“Re-claiming” Land in The Gambia: Gendered Property Rights and Environmental Intervention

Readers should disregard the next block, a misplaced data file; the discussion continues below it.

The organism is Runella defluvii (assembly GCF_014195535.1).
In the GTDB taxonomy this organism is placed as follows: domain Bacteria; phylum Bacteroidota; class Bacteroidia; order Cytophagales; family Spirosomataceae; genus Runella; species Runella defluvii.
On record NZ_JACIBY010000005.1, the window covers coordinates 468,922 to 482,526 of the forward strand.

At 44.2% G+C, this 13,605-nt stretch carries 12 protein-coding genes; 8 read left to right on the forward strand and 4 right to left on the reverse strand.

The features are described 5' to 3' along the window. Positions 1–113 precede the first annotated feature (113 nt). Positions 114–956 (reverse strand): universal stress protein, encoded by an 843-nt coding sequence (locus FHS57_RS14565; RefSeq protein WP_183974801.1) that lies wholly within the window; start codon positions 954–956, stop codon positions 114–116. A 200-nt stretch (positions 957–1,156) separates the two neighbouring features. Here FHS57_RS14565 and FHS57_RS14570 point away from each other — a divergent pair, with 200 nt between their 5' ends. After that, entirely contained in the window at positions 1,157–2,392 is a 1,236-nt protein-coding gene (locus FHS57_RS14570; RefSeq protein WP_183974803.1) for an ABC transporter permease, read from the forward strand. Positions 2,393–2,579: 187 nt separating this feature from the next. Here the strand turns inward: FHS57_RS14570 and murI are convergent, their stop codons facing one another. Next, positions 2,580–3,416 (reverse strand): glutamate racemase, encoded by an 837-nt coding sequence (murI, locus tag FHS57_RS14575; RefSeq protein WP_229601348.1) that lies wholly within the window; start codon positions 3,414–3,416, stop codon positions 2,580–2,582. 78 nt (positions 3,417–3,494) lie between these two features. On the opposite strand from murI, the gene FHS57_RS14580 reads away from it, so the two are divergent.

By definition, land reclamation programs render marginally productive land resources more valuable to a broader set of users. The question of who gets access to rejuvenated lands is often highly political, however. Environmental managers “reclaim” land resources by rehabilitating them, but they simultaneously reanimate struggles over property rights in the process, allowing specific groups of resource users to literally and figuratively “re-claim” the land. Relying on data gathered during fourteen months of field work between 1989 and 1995, this paper analyzes the openings created by environmental policy reforms introduced over the past two decades along The Gambia River Basin, and the tactics and strategies rural Gambians have developed to manipulate these policies for personal gain. Specifically, I demonstrate how women market gardeners pressed “secondary” usufruct rights to great advantage to ease the economic impact of persistent drought conditions for the better part of a decade, only to have male lineage heads and community leaders “re-claim” the resources in question through donor-generated agroforestry and soil and water management projects. This is thus a study of the responses different community groups have made to a shifting international development agenda centered on environmental goals. It is simultaneously an analysis of those environmental policies and practices and their impact on gendered patterns of resource access and control within a set of critical rural livelihood systems.